In August 1997 Seagate acquired Quinta Corporation, a developer of optically-assisted Winchester technology designed to integrate optical, magnetic, and telecommunications technologies for use in a new generation of high-capacity disk drive storage devices. After paying $10 million for a 20 percent interest, Seagate completed the acquisition for $230 million and was responsible for an additional $96 million based on Quinta achieving certain performance targets. Seagate also acquired Holistic Systems Ltd., which developed software for large-scale, enterprise-wide management information and decision support systems.

In September 1997 Seagate promoted Stephen J. Luczo from executive vice-president to president and chief operating officer. Luczo joined Seagate in 1993 with a background in investment banking. Shugart remained as chairman and CEO.

Financial Woes and Change in Management: 1997-98

Seagate's financial results worsened significantly in fiscal 1998. At the end of 1997 the company laid off 1,400 workers in Ireland and told analysts its third quarter earnings would be less than half of Wall Street's estimates. For its fiscal year ending June 30, 1998, Seagate reported a net loss of $530 million on declining revenues of $6.8 billion. The poor results were due in part to Seagate losing significant market share in the server market, which accounted for about half of the company's revenues. Weak demand for personal computers and lower disk drive prices also impacted the company's earnings. In July Shugart was removed by the board of directors and subsequently resigned his position on the board. Luczo took over as president and chief executive officer. William Watkins was subsequently promoted to chief operating officer.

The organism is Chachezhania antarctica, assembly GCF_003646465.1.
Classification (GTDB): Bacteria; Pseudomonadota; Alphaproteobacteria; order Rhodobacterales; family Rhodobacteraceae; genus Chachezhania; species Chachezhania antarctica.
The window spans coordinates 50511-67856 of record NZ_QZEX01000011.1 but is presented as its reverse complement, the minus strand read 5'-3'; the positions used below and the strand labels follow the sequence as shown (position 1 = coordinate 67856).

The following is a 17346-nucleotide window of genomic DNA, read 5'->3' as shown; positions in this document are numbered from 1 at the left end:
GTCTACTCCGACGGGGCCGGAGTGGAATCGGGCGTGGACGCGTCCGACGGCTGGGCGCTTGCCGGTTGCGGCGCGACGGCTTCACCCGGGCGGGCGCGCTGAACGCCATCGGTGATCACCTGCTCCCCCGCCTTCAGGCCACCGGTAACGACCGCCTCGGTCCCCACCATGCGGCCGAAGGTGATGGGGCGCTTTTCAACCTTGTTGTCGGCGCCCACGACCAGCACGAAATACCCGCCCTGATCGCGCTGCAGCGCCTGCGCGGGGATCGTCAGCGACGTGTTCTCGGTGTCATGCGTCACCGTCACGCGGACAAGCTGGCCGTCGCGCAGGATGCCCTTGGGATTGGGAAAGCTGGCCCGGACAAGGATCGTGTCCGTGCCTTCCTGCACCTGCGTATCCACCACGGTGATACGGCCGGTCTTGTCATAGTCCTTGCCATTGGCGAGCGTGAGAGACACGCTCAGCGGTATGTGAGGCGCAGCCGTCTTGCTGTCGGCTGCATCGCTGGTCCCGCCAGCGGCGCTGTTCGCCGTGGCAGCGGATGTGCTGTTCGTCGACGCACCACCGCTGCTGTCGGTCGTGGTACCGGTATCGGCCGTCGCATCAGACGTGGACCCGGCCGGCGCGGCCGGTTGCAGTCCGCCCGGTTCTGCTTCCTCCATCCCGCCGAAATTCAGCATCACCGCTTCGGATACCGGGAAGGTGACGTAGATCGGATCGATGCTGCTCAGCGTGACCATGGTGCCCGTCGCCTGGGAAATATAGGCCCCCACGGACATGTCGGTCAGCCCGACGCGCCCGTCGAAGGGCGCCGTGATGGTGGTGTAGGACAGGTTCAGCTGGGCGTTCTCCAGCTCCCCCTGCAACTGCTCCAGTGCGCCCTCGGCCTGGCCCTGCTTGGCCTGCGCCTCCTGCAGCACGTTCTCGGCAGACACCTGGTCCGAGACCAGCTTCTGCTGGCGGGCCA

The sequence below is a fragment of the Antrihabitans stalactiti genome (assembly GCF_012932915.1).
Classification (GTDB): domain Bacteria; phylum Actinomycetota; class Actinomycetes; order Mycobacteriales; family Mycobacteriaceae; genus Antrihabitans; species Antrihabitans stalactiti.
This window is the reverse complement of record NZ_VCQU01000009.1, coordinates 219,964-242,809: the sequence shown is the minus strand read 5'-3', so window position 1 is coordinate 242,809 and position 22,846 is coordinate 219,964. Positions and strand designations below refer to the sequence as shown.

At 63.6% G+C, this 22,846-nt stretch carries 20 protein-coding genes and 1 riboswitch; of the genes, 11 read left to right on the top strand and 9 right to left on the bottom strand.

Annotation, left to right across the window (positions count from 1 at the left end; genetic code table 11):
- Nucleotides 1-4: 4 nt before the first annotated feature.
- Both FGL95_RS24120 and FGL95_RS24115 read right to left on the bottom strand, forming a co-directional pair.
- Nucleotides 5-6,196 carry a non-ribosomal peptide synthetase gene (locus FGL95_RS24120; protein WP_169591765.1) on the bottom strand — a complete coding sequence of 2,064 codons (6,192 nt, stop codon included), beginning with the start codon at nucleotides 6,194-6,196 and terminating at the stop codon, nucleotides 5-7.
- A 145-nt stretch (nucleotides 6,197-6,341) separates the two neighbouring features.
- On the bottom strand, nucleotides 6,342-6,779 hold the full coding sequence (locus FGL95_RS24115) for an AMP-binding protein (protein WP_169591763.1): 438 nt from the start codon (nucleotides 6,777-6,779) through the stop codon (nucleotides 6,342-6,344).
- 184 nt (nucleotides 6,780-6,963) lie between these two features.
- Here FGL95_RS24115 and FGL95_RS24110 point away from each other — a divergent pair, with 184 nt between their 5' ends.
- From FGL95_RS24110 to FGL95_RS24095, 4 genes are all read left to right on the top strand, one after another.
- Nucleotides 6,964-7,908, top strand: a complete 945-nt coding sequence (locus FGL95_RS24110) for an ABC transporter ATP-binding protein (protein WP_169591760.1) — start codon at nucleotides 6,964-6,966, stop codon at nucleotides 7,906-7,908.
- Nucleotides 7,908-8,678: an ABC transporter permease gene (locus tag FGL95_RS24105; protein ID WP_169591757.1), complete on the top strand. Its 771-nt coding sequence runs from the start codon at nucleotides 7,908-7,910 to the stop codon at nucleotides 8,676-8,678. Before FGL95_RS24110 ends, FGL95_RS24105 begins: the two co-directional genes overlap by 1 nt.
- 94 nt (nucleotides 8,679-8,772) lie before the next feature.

Among the problems facing the company were integrating recently acquired Conner Peripherals and speeding up the time it took to bring products to market. The company's worldwide workforce had grown to 100,000 employees, of which 10,000 were cut. In addition, Luczo consolidated the company's design centers from five to three. In mid-1998 Seagate acquired Eastman Software Storage Management Group, Inc., a subsidiary of Eastman Kodak Co., for $10 million.

At the end of 1998 Seagate again led the field in small hard-disk drives, according to the Computer Reseller News survey, ahead of Western Digital Corporation and Maxtor Corporation. In the large disk-drive class Seagate also led, ahead of Western Digital Corporation and IBM's Storage Systems Division.